PNG Opposition in force at Bougainville referendum meet

PNG Opposition leaders went in force in Port Moresby yesterday and attended the Bougainville referendum conference organised by the National Research Institute. Picture: POST-COURIER

PORT MORESBY – Papua New Guinea Opposition leaders went in force in Port Moresby Tuesday and attended the Bougainville referendum conference organised by the National Research Institute.

The leaders said that their presence was not to politicise the issue, but to show that this was a very important issue as prioritised and that needed attention because of the implications it will have on PNG, Bougainville and the Pacific.

Moresby Northwest MP Sir Mekere Morauta, who was prime minister at the time the Bougainville Peace Agreement was signed in Arawa in August 2002, led the team which also included Madang Open MP Bryan Kramer, Northern Governor Gary Juffa, Nuku MP Joe Sungi and Sinasina-Yongomugl MP Kerenga Kua to name a few. South Bougainville MP Timothy Masiu was also present at the conference.

They engaged in the debates and presented their views on issues pertaining to Bougainville and this is summary of their views:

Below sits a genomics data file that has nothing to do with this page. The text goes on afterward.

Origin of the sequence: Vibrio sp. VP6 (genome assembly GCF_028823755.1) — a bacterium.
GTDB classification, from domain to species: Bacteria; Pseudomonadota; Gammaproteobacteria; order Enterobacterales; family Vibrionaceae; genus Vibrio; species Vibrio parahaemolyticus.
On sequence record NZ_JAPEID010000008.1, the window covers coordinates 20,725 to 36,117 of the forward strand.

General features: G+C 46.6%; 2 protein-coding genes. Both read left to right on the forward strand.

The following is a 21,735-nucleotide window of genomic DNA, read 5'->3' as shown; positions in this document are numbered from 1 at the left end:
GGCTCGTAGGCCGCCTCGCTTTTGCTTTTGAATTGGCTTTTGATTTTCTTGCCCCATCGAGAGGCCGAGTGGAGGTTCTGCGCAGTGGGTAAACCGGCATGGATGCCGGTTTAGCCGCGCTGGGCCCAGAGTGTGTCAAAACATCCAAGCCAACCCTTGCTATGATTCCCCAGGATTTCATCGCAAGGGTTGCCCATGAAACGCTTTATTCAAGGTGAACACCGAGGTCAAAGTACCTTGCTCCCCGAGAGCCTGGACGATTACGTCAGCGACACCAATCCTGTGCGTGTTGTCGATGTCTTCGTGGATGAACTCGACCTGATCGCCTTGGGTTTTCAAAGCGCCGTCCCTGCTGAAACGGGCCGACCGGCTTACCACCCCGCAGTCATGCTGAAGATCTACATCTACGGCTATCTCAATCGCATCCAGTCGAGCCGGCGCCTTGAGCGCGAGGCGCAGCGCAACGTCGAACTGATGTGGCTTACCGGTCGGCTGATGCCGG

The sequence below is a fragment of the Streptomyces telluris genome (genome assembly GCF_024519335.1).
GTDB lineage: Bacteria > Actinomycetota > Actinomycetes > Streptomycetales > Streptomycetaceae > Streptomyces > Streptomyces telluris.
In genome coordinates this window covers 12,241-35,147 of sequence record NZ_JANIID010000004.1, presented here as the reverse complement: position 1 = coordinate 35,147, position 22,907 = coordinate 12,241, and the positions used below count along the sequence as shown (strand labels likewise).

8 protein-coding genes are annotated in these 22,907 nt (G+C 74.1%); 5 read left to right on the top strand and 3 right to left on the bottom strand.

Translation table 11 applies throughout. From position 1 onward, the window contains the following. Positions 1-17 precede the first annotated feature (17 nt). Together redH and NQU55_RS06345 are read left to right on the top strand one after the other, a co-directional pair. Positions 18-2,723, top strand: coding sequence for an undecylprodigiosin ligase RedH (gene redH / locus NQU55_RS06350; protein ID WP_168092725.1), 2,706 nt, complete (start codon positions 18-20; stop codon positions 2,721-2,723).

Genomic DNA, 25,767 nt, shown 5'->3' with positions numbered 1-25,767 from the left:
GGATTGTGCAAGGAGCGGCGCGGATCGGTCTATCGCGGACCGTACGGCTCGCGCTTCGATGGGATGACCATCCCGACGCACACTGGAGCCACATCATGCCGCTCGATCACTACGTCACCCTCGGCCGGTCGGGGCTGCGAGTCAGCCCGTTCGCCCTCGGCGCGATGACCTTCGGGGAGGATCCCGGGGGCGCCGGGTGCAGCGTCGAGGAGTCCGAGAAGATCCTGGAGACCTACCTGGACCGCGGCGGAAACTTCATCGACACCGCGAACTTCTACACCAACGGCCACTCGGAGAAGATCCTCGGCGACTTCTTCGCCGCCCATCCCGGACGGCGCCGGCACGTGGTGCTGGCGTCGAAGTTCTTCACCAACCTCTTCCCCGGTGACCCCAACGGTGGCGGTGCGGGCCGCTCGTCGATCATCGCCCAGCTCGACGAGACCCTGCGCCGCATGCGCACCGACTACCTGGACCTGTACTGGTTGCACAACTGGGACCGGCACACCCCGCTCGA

Nuku MP Joe Sungi said: “Having 12 months to go – I wish the Government gave the same treatment given to Bougainville as that of APEC – Asia-Pacific Economic Co-operation.”

Madang MP Bryan Kramer said this was a complicated issue to deal with, contentious but was important to look at going forward.

“It is the process, right now it is not Papua New Guinea’s choice, it’s the process that decision is in Bougainville and they haven’t made that choice. Going forward, we should focus on the process – Bougainville has the first right to make that decision, they haven’t made that decision.”

Northern Governor Gary Juffa spoke about the important stakeholders left out – Australian Government and BCL including late Francis Ona. He stressed that the amount of attention to this very important historic issue was demanding and that “we need to pay a lot more attention –and dedicate more resources.”

Kua talked about the approach to take and how one must and needed to understand the situation.

“History has shown that if you want a stable country, you don’t run it on two or three speed where it has equal distribution of political power,” he said.